The Warrior Lord gives the advantage of brute force and the ability to heal more rapidly than other types, but this selection prevents you from researching the top level spells. This isn't always a problem, since (especially in the scenarios available online) there are spell shops in the game where you can sometimes purchase the best ones. The Warrior uses close combat and can only strike one enemy at a time.

If you select a Mage, his party leader is physically weaker, but of course has better magic skills. Spells can be cast twice a day, instead of once, as for the other Lord types, and they cost half as much to research. You can also research level 5 spells. You need to put a Mage leader at the rear of your troops, because one blow from an enemy unit is likely to kill him outright. Unfortunately, in the early stages of the game, before you build up his stats, he's also very vulnerable to arrows. But his magic attacks affect every enemy unit, which is a plus.

Like the Warrior, the Guildmaster is limited to level 4 spells, but gives the advantage of cheaper city upgrading and more actions for your thieves. The Guildmaster party leader is an archer and travels greater distances per turn than the other two types. He can only shoot at one enemy unit per turn.

Some leaders have the bonus of being able to fly, which is very useful when travelling over water, which normally is an extreme impediment to speed (unless your leader has acquired the special boots that overcome this, or you have the Mountain Clans spell that aids water travel). Once you've decided upon your Lord, main hero type and the difficulty level you require for the game, you're off!

Each turn, you get to move your main leader (and any other party leaders you've recruited), build in your town and research spells. First, you need to recruit troops for your leader. The party comprises two rows of three, but to begin with you can only have four units. Later in the game, as the leader acquires skills, you can select Leadership a couple of times, which increases the amount of units you can have to the maximum. This is undoubtedly an essential skill, along with Pathfinding that increases movement. Each leader type comes with a couple of skills to start with. Your units improve through acquiring experience points, but you have to have the required buildings in your main city in order for them to level up. You start off with nothing, and it's best to get the first level buildings for your troops before anything else. They level up quite quickly at the start, but don't amass any more experience points until the relevant buildings are in the city. So, it's wasted points unless your town planning is in order! Apart from unit buildings, you can build a temple, which allows you to pay for healing and resurrection in your towns, a magic tower that enables you to research spells and a guild where you can recruit thieves.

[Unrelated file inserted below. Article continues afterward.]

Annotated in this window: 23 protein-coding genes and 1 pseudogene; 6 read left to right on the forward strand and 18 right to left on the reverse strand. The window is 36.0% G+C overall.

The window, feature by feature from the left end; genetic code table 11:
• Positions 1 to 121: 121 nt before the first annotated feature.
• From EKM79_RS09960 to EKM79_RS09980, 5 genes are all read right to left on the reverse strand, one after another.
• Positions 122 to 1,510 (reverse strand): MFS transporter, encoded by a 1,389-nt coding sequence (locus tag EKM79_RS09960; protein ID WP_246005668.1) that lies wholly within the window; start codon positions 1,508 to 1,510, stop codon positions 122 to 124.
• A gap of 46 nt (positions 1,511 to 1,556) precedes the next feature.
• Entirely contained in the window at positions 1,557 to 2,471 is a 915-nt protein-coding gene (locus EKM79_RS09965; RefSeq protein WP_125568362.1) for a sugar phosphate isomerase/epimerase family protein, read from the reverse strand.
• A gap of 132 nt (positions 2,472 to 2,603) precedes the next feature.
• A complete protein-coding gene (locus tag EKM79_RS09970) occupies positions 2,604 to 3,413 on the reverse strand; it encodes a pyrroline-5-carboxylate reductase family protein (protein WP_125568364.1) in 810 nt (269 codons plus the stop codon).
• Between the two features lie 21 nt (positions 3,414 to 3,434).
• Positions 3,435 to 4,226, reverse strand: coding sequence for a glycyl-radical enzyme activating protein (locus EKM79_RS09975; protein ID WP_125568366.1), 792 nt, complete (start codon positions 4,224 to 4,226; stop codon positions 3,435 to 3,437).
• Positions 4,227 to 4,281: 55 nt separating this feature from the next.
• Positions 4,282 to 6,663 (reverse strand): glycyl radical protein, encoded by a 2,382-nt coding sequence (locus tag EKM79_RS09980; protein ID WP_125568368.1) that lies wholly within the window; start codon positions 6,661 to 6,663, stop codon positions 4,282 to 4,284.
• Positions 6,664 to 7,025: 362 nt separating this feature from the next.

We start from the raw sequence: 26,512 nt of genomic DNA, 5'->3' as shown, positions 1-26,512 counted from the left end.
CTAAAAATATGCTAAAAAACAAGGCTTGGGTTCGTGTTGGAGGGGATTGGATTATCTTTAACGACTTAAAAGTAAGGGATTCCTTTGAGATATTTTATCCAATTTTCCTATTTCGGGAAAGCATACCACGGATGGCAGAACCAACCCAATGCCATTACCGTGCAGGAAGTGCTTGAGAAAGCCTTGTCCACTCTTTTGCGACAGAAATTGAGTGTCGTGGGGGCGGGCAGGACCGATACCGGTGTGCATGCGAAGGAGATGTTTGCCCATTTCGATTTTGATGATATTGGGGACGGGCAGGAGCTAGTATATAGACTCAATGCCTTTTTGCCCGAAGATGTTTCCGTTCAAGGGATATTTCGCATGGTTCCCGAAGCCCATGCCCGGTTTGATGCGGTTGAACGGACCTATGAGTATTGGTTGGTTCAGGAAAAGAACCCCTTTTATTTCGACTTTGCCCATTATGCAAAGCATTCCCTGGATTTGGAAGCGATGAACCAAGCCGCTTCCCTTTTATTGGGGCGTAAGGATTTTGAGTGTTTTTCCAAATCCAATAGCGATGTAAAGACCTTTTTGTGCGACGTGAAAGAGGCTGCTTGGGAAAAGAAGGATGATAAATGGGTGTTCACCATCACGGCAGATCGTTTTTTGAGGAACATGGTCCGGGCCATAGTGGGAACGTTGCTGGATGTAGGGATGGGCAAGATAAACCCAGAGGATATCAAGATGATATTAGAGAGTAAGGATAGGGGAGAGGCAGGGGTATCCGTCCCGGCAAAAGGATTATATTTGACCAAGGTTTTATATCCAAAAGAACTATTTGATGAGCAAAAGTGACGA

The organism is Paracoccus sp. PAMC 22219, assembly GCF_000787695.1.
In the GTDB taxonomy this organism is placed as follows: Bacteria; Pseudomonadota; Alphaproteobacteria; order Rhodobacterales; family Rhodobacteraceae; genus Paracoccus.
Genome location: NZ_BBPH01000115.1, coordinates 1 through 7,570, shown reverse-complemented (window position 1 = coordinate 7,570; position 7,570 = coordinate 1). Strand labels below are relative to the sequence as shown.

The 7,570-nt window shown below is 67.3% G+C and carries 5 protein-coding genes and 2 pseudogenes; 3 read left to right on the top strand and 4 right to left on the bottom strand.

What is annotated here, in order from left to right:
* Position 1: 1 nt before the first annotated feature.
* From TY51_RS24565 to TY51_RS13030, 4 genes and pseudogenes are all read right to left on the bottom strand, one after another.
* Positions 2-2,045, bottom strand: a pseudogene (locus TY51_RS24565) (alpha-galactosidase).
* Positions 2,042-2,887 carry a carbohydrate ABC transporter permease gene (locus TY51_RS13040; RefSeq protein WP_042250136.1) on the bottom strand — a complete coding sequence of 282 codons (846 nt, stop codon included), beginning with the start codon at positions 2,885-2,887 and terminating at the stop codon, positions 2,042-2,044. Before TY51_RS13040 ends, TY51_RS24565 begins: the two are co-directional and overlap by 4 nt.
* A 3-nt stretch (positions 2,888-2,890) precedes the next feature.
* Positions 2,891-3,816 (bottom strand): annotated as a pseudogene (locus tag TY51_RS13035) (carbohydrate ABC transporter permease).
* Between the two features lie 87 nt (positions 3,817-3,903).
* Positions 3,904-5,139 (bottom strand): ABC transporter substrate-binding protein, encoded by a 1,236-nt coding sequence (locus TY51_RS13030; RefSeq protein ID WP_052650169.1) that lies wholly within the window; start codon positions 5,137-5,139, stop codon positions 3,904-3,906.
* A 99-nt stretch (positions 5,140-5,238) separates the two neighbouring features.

You can buy new party leaders of any type - Mage, Warrior or Ranger - but they don't provide the advantages that a Lord of their type would give. Still, it's useful to get a variety of leaders, since some enemies can be slain only by magic. Other leaders include the thief and the rod-planter. Thieves travel alone, so are very vulnerable to attack, but at least are cheap. They gather information for you, by infiltrating enemy groups so you can see what you're up against, poisoning parties, and nosing through various buildings in the landscape to see what hostiles inhabit them (these buildings provide treasure if you loot them). You can also use your thieves to try and steal from the various merchants dotted around the countryside, but there's a risk they'll get caught and hung. As some of the really good spells cost quite a lot, it's often cheaper to recruit a few thieves to try and pinch them.